A new manufacturing technique uses a process similar to newspaper printing to form smoother and more flexible metals for making ultrafast electronic devices.

The low-cost process, developed by Purdue University researchers, combines tools already used in industry for manufacturing metals on a large scale, but uses...

Im Focus: First evidence on the source of extragalactic particles

For the first time ever, scientists have determined the cosmic origin of highest-energy neutrinos. A research group led by IceCube scientist Elisa Resconi, spokesperson of the Collaborative Research Center SFB1258 at the Technical University of Munich (TUM), provides an important piece of evidence that the particles detected by the IceCube neutrino telescope at the South Pole originate from a galaxy four billion light-years away from Earth.

To rule out other origins with certainty, the team led by neutrino physicist Elisa Resconi from the Technical University of Munich and multi-wavelength...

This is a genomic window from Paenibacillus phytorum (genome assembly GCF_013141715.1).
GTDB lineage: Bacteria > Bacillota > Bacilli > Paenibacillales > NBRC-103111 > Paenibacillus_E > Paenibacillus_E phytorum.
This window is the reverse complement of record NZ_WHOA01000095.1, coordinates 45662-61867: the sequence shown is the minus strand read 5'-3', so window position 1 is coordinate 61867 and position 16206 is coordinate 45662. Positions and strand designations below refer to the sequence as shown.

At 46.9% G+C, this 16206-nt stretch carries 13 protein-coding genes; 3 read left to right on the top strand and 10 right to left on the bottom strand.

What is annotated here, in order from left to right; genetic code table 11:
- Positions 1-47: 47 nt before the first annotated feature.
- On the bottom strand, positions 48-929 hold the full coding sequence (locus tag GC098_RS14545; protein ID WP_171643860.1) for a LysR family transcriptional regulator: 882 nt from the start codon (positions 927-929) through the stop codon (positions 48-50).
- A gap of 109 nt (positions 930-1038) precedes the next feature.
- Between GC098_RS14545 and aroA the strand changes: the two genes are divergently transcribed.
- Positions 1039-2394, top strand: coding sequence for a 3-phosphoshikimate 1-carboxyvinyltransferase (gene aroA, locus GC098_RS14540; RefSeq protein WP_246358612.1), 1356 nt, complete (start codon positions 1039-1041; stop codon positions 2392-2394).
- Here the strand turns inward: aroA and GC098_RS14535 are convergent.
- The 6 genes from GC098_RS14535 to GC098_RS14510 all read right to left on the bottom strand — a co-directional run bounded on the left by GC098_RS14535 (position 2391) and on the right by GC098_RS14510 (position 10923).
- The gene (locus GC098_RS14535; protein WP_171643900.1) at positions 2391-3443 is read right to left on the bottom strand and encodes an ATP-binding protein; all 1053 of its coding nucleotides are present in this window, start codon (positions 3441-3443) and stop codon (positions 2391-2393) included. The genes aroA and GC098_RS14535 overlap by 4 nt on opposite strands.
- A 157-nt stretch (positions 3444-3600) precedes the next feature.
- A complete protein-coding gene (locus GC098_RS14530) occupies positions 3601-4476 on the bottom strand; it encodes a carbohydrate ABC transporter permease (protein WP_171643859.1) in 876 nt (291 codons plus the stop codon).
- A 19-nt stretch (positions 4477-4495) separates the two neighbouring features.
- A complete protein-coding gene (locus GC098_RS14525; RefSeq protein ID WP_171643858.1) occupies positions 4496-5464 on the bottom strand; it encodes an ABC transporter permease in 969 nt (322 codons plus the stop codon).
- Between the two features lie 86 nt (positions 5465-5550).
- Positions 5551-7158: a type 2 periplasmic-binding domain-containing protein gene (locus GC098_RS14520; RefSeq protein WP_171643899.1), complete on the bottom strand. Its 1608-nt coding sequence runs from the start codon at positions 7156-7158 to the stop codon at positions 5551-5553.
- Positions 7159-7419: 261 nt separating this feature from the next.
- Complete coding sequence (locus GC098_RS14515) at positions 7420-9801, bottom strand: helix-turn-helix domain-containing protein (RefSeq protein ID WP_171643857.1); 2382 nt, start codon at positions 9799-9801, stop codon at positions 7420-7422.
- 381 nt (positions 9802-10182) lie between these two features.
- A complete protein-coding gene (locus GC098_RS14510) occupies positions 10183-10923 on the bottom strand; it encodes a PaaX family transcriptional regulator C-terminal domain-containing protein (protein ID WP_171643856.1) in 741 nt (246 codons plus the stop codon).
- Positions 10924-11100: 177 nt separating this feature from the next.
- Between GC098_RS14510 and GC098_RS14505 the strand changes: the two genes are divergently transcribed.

Im Focus: Magnetic vortices: Two independent magnetic skyrmion phases discovered in a single material

For the first time a team of researchers have discovered two different phases of magnetic skyrmions in a single material. Physicists of the Technical Universities of Munich and Dresden and the University of Cologne can now better study and understand the properties of these magnetic structures, which are important for both basic research and applications.

Whirlpools are an everyday experience in a bath tub: When the water is drained a circular vortex is formed. Typically, such whirls are rather stable. Similar...

Im Focus: Breaking the bond: To take part or not?